When Michigan business owners fall on tough times, they may fear losing the business they’ve worked so hard to build. They may not be aware that there is a chance they could save their business through filing for bankruptcy. However, not just any bankruptcy filing will fit the bill and there are other requirements to be met. Still, it may be the best option for a business owner to file for Chapter 13 bankruptcy as a means of keeping the business going.
Although the intention of a Chapter 13 bankruptcy may be to save a business, the person filing will have to file for personal bankruptcy. Chapter 13 is not technically available for use by a business entity – that would involve a Chapter 11 filing. This type of bankruptcy filing won’t reduce or get rid of business debts, but it may help a person free up expenses that can cover business costs. The business owner also must not exceed a certain income level and have the ability to follow through on an approved payment plan.
The debts owed are divided into different types that dictate how they are handled by bankruptcy. Priority debts include owed taxes and bankruptcy filing costs while secured debts have collateral attached, such as a car or house. Neither of these debts can typically be reduced, but the payor may get an extension on the deadline for payment in full. As for unsecured debts like credit card bills, bankruptcy may reduce the amount owed as well as give the payor more time to pay.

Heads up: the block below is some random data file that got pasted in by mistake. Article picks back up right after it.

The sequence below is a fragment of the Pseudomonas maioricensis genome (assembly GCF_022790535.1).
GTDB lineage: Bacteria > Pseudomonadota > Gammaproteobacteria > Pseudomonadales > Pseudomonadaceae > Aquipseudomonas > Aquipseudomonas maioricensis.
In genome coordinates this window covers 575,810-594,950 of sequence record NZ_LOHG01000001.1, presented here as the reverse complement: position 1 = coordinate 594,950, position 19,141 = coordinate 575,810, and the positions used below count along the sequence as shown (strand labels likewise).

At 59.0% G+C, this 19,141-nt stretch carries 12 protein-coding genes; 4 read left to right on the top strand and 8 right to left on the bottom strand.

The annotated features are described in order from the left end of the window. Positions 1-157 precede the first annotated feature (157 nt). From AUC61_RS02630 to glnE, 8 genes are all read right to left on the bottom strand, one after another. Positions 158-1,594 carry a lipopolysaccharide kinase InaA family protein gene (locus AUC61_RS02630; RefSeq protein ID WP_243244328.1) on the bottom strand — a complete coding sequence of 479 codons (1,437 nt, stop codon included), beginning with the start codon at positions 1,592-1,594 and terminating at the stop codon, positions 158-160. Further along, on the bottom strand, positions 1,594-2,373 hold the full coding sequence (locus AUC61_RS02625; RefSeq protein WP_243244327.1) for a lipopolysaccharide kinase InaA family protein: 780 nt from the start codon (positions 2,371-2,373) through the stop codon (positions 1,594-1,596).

Whatever choice a person makes, it is possible to save a business by filing for Chapter 13 bankruptcy. The best thing that Michigan business owners can do is consult a bankruptcy attorney for advice. An attorney will have much more knowledge surrounding this subject than is outlined here and even think of some other options that may suit a business owner’s situation better.